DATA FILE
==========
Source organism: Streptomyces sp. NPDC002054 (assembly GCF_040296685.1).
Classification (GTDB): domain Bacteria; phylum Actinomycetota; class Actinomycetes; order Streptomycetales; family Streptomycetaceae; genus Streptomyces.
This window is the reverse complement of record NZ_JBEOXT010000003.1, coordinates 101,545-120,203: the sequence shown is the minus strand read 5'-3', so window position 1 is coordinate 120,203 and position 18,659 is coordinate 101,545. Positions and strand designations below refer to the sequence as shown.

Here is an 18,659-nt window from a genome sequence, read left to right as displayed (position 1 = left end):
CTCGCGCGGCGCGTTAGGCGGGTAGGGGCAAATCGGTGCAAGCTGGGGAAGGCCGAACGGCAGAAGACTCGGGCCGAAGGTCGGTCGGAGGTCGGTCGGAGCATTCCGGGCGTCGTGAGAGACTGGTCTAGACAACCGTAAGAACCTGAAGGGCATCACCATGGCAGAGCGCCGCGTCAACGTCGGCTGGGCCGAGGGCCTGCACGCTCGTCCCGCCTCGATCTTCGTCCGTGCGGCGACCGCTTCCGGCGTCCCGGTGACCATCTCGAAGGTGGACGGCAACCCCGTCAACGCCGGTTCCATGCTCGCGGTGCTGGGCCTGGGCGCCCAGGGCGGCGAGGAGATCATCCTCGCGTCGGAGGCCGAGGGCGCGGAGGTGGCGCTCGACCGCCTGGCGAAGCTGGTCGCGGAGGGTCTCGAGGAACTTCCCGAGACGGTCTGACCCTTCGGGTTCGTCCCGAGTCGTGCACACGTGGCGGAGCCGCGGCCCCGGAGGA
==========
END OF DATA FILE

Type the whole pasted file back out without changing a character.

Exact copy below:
Source organism: Streptomyces sp. NPDC002054 (assembly GCF_040296685.1).
Classification (GTDB): domain Bacteria; phylum Actinomycetota; class Actinomycetes; order Streptomycetales; family Streptomycetaceae; genus Streptomyces.
This window is the reverse complement of record NZ_JBEOXT010000003.1, coordinates 101,545-120,203: the sequence shown is the minus strand read 5'-3', so window position 1 is coordinate 120,203 and position 18,659 is coordinate 101,545. Positions and strand designations below refer to the sequence as shown.

Here is an 18,659-nt window from a genome sequence, read left to right as displayed (position 1 = left end):
CTCGCGCGGCGCGTTAGGCGGGTAGGGGCAAATCGGTGCAAGCTGGGGAAGGCCGAACGGCAGAAGACTCGGGCCGAAGGTCGGTCGGAGGTCGGTCGGAGCATTCCGGGCGTCGTGAGAGACTGGTCTAGACAACCGTAAGAACCTGAAGGGCATCACCATGGCAGAGCGCCGCGTCAACGTCGGCTGGGCCGAGGGCCTGCACGCTCGTCCCGCCTCGATCTTCGTCCGTGCGGCGACCGCTTCCGGCGTCCCGGTGACCATCTCGAAGGTGGACGGCAACCCCGTCAACGCCGGTTCCATGCTCGCGGTGCTGGGCCTGGGCGCCCAGGGCGGCGAGGAGATCATCCTCGCGTCGGAGGCCGAGGGCGCGGAGGTGGCGCTCGACCGCCTGGCGAAGCTGGTCGCGGAGGGTCTCGAGGAACTTCCCGAGACGGTCTGACCCTTCGGGTTCGTCCCGAGTCGTGCACACGTGGCGGAGCCGCGGCCCCGGAGGA